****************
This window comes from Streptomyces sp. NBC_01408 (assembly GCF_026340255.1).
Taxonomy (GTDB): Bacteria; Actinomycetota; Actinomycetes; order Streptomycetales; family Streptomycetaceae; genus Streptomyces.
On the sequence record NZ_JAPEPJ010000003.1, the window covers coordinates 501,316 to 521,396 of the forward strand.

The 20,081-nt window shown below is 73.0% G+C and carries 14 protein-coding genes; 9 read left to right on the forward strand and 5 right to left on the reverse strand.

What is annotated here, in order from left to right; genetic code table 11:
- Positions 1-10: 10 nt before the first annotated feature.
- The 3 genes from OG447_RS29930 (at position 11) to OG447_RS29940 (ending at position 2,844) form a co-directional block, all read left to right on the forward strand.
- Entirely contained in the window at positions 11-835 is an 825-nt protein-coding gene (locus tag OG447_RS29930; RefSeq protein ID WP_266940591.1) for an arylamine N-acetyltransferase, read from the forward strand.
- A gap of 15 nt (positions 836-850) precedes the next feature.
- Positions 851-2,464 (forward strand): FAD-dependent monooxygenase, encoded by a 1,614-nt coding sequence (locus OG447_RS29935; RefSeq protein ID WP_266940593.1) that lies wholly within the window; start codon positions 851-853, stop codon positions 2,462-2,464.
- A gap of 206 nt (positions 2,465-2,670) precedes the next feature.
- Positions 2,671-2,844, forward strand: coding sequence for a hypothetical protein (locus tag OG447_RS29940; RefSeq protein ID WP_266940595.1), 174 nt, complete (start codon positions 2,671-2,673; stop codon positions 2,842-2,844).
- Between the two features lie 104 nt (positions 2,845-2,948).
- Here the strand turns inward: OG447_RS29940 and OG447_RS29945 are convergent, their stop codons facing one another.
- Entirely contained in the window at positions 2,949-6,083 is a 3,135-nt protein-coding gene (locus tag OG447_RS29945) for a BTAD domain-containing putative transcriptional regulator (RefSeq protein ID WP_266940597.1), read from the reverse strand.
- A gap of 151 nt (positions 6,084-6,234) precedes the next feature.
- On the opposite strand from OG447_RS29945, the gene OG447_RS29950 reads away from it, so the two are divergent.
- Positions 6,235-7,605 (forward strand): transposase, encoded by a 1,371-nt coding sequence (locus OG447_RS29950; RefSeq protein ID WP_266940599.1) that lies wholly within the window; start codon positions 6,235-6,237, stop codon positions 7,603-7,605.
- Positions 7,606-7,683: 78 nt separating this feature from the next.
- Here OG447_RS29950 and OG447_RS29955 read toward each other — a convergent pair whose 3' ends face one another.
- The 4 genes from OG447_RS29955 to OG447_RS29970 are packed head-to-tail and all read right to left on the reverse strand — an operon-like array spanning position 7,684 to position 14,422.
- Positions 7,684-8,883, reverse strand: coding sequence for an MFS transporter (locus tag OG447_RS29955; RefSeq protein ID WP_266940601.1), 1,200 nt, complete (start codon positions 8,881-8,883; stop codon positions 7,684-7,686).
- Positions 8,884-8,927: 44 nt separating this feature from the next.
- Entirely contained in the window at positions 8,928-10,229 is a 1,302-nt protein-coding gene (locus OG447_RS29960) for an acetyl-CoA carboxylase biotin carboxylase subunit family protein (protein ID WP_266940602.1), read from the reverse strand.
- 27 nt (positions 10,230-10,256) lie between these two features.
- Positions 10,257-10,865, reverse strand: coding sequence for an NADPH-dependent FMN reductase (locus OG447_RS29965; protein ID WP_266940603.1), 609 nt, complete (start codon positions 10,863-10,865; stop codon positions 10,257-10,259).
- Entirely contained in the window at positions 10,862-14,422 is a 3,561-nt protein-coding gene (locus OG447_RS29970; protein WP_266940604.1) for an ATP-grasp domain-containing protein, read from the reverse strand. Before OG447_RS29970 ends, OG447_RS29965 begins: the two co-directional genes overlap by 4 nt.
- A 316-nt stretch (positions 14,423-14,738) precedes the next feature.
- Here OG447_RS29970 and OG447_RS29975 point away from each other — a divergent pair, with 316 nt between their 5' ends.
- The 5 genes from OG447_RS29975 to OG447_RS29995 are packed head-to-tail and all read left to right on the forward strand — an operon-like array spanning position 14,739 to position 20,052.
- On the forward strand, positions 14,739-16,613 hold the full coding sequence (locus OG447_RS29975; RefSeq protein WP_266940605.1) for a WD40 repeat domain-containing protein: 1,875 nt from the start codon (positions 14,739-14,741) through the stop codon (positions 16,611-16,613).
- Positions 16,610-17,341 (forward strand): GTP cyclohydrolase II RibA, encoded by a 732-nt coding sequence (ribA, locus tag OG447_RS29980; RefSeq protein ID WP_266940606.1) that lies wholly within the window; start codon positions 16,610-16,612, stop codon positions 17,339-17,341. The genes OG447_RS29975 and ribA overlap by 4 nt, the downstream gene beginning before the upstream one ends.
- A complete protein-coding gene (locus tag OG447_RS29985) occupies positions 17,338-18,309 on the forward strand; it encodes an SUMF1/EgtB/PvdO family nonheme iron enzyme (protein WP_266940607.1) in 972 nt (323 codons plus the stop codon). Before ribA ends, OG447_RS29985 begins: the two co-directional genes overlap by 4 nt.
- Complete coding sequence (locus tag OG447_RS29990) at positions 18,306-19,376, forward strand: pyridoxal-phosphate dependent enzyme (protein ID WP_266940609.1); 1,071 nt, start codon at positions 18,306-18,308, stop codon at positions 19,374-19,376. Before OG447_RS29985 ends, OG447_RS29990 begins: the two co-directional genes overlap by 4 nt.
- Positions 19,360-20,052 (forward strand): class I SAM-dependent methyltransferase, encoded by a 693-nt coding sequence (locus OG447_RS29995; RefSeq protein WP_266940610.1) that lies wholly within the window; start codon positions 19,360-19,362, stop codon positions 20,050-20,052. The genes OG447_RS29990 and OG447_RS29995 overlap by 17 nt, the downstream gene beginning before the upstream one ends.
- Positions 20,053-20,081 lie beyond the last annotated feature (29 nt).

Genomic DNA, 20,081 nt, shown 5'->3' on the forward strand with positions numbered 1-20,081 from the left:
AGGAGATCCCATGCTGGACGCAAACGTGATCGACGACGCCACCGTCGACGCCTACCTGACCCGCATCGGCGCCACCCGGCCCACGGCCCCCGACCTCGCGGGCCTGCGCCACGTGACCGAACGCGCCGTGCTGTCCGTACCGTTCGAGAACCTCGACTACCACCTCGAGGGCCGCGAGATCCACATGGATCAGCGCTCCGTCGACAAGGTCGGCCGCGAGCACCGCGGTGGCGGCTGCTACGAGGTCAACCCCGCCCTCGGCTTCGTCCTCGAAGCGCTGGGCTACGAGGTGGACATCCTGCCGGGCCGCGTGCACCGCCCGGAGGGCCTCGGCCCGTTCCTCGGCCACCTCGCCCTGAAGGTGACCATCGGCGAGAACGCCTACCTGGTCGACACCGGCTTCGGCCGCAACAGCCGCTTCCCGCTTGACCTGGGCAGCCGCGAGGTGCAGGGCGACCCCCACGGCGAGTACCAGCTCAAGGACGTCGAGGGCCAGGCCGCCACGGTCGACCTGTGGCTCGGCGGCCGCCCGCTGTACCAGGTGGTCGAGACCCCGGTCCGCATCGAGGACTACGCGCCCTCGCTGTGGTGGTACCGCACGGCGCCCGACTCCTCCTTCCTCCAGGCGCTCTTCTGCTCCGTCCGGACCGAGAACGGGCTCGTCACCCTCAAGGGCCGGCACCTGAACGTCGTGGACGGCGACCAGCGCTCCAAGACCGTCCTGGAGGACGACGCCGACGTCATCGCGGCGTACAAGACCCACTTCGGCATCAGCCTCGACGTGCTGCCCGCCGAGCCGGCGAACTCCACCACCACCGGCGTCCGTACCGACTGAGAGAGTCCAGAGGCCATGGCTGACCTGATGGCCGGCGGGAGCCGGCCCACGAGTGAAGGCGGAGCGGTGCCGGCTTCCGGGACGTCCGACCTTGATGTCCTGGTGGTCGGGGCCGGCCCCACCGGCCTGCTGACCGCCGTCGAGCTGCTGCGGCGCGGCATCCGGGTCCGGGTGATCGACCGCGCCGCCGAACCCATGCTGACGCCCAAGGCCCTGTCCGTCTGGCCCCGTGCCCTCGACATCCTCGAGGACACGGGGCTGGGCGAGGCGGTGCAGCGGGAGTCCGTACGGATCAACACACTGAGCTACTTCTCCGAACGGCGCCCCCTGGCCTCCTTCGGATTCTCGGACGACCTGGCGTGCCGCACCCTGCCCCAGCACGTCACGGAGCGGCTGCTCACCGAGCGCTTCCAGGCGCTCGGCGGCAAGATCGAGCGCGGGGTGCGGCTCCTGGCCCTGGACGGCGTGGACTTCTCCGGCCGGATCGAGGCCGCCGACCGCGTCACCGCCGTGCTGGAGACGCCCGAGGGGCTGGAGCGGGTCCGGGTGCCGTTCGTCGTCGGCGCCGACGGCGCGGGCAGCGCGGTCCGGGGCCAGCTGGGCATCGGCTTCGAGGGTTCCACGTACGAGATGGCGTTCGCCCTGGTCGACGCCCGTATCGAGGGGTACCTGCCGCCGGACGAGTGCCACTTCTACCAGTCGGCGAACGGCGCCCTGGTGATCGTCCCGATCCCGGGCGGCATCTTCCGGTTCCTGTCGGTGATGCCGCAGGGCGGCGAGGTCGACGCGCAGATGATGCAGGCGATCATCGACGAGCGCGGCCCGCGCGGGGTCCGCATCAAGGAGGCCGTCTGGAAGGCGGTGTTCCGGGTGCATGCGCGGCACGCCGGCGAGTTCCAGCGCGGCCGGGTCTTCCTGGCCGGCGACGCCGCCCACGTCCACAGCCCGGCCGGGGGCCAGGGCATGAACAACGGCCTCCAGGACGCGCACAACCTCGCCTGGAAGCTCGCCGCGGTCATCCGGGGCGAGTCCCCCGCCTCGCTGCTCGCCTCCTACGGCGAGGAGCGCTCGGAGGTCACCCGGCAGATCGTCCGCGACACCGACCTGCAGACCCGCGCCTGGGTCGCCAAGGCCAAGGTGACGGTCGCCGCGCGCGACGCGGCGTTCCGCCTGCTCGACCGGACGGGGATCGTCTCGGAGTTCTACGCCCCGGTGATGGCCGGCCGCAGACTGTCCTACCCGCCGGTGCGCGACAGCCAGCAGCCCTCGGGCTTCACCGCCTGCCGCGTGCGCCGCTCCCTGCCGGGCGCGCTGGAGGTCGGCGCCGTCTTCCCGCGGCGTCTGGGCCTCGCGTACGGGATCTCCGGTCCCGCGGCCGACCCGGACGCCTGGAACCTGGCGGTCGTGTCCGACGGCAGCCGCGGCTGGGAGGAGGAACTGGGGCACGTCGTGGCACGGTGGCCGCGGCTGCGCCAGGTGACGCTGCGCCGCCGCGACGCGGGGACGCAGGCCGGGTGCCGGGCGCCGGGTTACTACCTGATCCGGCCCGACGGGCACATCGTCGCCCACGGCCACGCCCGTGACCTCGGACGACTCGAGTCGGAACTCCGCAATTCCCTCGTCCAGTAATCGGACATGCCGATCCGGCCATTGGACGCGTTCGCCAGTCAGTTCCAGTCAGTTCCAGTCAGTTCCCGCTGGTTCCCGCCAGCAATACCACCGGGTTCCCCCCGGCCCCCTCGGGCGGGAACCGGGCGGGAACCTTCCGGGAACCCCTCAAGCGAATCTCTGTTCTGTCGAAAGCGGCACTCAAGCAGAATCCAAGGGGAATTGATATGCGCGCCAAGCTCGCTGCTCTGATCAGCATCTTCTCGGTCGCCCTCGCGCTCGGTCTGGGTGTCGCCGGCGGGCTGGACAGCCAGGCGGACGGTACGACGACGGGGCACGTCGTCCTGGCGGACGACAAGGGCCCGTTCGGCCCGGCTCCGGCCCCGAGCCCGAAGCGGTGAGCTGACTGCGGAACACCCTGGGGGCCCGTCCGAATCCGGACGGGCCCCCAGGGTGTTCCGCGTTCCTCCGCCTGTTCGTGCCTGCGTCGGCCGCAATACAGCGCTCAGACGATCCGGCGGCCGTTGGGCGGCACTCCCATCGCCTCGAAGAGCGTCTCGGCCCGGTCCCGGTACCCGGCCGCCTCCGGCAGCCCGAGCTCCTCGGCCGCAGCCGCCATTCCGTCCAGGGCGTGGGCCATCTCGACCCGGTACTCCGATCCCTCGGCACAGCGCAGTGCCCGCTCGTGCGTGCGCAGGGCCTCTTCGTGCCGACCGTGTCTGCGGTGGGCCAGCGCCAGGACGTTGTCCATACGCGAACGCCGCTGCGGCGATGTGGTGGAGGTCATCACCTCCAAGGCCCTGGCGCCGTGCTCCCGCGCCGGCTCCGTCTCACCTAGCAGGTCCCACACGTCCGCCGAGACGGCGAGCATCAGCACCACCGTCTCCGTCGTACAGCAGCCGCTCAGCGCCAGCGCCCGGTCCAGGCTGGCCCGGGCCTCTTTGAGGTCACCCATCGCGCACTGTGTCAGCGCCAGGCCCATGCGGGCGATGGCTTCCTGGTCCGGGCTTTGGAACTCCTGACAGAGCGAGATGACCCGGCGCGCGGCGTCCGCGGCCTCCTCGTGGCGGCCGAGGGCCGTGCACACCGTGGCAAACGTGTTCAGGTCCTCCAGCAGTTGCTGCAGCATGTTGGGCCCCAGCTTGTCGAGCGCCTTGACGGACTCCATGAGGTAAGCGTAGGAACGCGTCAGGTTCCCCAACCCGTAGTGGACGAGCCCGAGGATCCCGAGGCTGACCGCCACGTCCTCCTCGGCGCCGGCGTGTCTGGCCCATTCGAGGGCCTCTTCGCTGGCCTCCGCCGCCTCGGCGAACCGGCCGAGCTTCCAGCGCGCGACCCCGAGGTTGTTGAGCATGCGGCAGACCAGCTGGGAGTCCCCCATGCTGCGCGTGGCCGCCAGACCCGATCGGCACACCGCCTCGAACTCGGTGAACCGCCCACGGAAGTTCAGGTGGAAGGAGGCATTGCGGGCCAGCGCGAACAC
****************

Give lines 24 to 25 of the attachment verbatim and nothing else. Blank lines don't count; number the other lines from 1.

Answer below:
- Entirely contained in the window at positions 8,928-10,229 is a 1,302-nt protein-coding gene (locus OG447_RS29960) for an acetyl-CoA carboxylase biotin carboxylase subunit family protein (protein ID WP_266940602.1), read from the reverse strand.
- 27 nt (positions 10,230-10,256) lie between these two features.